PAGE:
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Description found in Archives

CO 391. Journals of the Commissioners for Trade and Plantations [textual record]. 



Place of creation

No place, unknown, or undetermined

0.3 m of textual records : reproductions.

Scope and content

Colonial Office 391 consists of the Kraus Reprint (1969-1970) edition of the "Journals of the Commissioners for Trade and Plantations", an exact reproduction of the fourteen volumes originally published in 1920-1938 by HMSO on behalf of the Public Record Office. This printed text contains not only the minutes as recorded in the Journals now designated CO 391/17 to CO 391/89, but also all marginal annotations, with full correlation to the volume and folio numbers of the original. The minutes record the deliberations of the Board of Trade, entered in formal Journals (now CO 391/9 to CO 391/89). Some drafts or duplicates of the minutes and the journals of the Board (now CO 391/90 to CO 391/120) have been preserved. Included with these are some journals and minutes of predecessor agencies, 1675-1696 (now CO 391/1 to CO 391/8). The minutes for 1696 to March 1704 were described in the "Calendar of State Papers, Colonial", while those for April 1704-May 1782 were printed in full as the "Journal of the Commissioners for Trade and Plantations" (in 14 volumes, each with an index). The tables in C.M. Andrews' "Guide to the Materials for American History, to 1783, in the Public Record Office of Great Britain", vol. 1, Appendix B identify the modern locations. Despatches from Nova Scotia are now in CO 217/1-29 while texts of outgoing documents were recorded in entrybooks now found as CO 218/1-10; the equivalents for Quebec are CO 42/1-10 and CO 43/1-3; those for Newfoundland are CO 194/1-21 and CO 195/1-11; and those for Prince Edward Island are CO 226/1-2 and CO 227/1. Categorized as Plantations General were matters not specific to one colony, and the affairs of territories for which British government was being established (notably Quebec, 1759-1764); the records are now in CO 323/1-29 and CO 324/6-19. Alpha-numeric references endorsed on the despatches and their enclosures reflect the sequence in which they were presented to the Board. A single letter sequence A-T was used in the period 1712-1782; usage of a letter was not co-terminous with specific journal volumes. The exact nature of the numbering scheme as a means of relating minutes and submissions awaits study and explanation. Researchers will find the numbering a useful reminder that documents written over an extensive period might be tabled at a single Board meeting, and that the order of consideration may reflect the Board's assessment of significance for each item.

Textual records
90: Open
from 1 to 14
90: Open
Former archival reference no.

Textual records The shelf list in the unpublished portion of the general inventory Of Manuscript Group 11 correlates the volume designation in CO 391 with the 14-volume printed text of the Journals. The index printed within each of those volumes was created by the editors. While this indexing is limited in scope, emphasizing the principal authors and subjects, it reflects modern concepts and standards. The minutes themselves note where items were retabled for further consideration. The marginal notation of subjects facilitates broad searches for the affairs of a single colony. 90 (Paper)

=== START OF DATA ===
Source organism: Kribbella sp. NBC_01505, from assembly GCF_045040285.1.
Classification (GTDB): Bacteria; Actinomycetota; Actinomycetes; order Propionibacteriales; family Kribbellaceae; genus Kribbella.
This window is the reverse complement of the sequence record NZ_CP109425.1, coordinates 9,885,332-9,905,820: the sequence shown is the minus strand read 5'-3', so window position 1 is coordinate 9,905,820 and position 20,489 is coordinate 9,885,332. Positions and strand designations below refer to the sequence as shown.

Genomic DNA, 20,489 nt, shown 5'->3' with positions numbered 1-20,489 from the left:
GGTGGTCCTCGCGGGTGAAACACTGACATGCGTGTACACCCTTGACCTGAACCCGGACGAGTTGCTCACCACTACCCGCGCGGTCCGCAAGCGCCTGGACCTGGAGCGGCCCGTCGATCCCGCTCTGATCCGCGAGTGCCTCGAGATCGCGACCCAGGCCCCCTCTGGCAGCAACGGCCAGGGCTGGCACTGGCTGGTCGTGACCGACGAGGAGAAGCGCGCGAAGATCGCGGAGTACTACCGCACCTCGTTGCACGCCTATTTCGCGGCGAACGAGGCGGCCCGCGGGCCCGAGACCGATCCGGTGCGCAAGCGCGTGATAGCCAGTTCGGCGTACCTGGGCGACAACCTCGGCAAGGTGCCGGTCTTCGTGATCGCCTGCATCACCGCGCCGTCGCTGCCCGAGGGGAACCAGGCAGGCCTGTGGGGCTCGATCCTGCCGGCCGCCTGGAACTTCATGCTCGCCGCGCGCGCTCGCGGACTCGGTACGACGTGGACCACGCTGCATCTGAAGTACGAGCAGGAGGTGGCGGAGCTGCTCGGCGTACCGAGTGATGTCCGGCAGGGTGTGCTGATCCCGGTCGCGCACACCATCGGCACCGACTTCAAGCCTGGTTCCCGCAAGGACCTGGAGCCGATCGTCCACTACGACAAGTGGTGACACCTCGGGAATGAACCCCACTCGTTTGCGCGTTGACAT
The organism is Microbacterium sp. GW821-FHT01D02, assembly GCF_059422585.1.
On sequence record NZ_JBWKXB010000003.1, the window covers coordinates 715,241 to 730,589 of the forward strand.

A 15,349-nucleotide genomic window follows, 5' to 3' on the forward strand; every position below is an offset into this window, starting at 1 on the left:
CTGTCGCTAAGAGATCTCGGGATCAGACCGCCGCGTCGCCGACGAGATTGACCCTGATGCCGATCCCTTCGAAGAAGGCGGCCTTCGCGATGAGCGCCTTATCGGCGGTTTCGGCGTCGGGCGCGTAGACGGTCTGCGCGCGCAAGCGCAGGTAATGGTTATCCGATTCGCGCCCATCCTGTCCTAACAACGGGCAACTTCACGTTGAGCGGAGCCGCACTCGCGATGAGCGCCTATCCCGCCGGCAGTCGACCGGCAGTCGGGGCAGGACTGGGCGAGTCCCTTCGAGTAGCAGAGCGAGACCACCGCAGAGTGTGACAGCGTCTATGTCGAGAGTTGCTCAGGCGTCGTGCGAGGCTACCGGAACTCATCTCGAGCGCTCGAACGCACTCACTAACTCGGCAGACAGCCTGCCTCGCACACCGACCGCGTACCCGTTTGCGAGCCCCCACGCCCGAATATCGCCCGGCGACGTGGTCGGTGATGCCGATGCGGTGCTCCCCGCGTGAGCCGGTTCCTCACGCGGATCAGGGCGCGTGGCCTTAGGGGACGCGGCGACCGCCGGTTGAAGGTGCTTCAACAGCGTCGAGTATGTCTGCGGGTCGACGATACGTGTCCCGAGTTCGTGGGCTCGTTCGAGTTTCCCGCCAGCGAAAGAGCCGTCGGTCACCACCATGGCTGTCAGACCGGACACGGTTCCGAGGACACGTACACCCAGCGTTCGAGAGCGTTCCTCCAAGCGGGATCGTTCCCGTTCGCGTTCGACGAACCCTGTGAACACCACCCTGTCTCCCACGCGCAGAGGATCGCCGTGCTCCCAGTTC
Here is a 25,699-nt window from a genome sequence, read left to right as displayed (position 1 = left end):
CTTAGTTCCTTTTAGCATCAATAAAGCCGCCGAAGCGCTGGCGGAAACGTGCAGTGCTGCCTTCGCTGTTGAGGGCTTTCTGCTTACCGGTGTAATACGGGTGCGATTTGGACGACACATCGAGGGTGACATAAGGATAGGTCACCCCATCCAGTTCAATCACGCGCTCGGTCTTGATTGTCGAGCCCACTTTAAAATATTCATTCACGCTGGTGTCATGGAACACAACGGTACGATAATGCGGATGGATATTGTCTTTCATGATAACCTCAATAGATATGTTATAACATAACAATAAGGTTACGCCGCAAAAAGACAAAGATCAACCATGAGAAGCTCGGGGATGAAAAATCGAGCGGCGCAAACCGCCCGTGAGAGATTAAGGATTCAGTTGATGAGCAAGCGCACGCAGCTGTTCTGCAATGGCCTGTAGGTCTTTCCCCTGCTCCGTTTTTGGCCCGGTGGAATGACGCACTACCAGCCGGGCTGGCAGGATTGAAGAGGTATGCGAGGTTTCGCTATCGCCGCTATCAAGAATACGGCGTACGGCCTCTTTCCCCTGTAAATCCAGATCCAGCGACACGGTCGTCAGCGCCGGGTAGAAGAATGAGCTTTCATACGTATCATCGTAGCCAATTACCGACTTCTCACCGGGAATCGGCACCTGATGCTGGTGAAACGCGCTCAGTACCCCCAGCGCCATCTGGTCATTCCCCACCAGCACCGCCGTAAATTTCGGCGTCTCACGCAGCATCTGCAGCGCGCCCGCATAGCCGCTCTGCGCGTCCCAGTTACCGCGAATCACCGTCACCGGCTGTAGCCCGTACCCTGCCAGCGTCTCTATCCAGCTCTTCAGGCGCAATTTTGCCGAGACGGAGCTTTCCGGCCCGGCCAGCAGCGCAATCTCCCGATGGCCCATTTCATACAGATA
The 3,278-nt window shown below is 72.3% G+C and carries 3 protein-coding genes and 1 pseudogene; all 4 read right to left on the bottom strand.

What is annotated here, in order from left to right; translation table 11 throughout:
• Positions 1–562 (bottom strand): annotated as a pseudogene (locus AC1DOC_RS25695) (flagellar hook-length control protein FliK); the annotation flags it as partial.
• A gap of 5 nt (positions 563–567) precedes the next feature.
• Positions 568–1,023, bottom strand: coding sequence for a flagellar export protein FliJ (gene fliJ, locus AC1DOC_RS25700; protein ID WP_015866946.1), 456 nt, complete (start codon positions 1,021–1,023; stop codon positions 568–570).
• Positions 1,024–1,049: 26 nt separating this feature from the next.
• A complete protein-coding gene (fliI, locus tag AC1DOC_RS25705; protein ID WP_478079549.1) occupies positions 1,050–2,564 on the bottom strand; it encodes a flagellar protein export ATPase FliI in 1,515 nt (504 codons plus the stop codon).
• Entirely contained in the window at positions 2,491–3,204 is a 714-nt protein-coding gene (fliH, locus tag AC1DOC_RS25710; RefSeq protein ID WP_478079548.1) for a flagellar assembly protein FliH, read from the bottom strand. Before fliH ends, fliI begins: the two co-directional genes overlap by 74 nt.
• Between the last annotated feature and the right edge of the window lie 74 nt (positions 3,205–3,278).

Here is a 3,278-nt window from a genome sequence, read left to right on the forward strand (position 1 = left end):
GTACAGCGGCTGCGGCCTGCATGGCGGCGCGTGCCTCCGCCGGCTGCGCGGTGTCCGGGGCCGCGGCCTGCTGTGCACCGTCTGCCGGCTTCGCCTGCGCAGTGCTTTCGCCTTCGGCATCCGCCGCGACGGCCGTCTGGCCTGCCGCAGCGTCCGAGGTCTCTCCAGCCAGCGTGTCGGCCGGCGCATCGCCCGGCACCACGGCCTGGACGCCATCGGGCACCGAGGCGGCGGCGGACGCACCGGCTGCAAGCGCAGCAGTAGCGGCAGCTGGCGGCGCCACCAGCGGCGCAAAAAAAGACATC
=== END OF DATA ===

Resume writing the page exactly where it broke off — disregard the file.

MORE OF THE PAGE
Additional information

Acquired in 1993 as the Kraus Reprint (1969-1970) edition of the "Journal of the Commissioners for Trade and Plantations".

Arrangement note
The original arrangement of records created and accumulated by the Board of Trade has been obscurred, notably when the Public Record Office constructed the Colonial Office classes in 1909-1910. This brought together as CO 391 the minutes and journals of the Board of Trade and of its immediate predessors. Despatches from governors, petitions from lobbyists, reports and other documents had been filed according to the jurisdictions to which they related: specific colonies or broad regions. This categorization was preserved in the form of sub-series when the Board of Trade records were partnered with the corresponding records accumulated by the Secretaries of State responsible for colonial administration to form the Colonial classes specific to colonies (such as Nova Scotia) or of general relevance (those with British North America or Colonies General in their titles). Inscribed in the margins of the Journals are the Board's categorization of the submissions on which the deliberations rested, and of outgoing correspondence.

Citation / reference note
The evolution of the modern Colonial Office from the Board of Trade and the Secretaries of State, and the records generated by these agencies, has been outlined by many authors. Not even the best of these -- R. B. Pugh's handbook "The Records of the Colonial and Dominions Offices" nor the several guides by Charles M. Andrews -- makes clear the intimate relationship between the minutes of the Board of Trade (CO 391), the minutes and Orders of the Privy Council (PC 2), and the despatches to and from colonial governors. Despatches received in London functioned as submissions to the Board and the Council. The results of their deliberations, in the form of Orders-in-Council or despatches, were sent to authorize and instruct colonial governors in the performance of their duties.

Subject heading

1. Great Britain - Commerce, 1704-1782 Great Britain. Lords of Trade & Plantations, 1704-1782.
2. British North America, 1704-1782.
3. Colonies Administration. Great Britain
4. Colonies Administration. Grande-Bretagne
5. Lords Commissioners for Trade & Plantations.


Other system control no.

Related control no.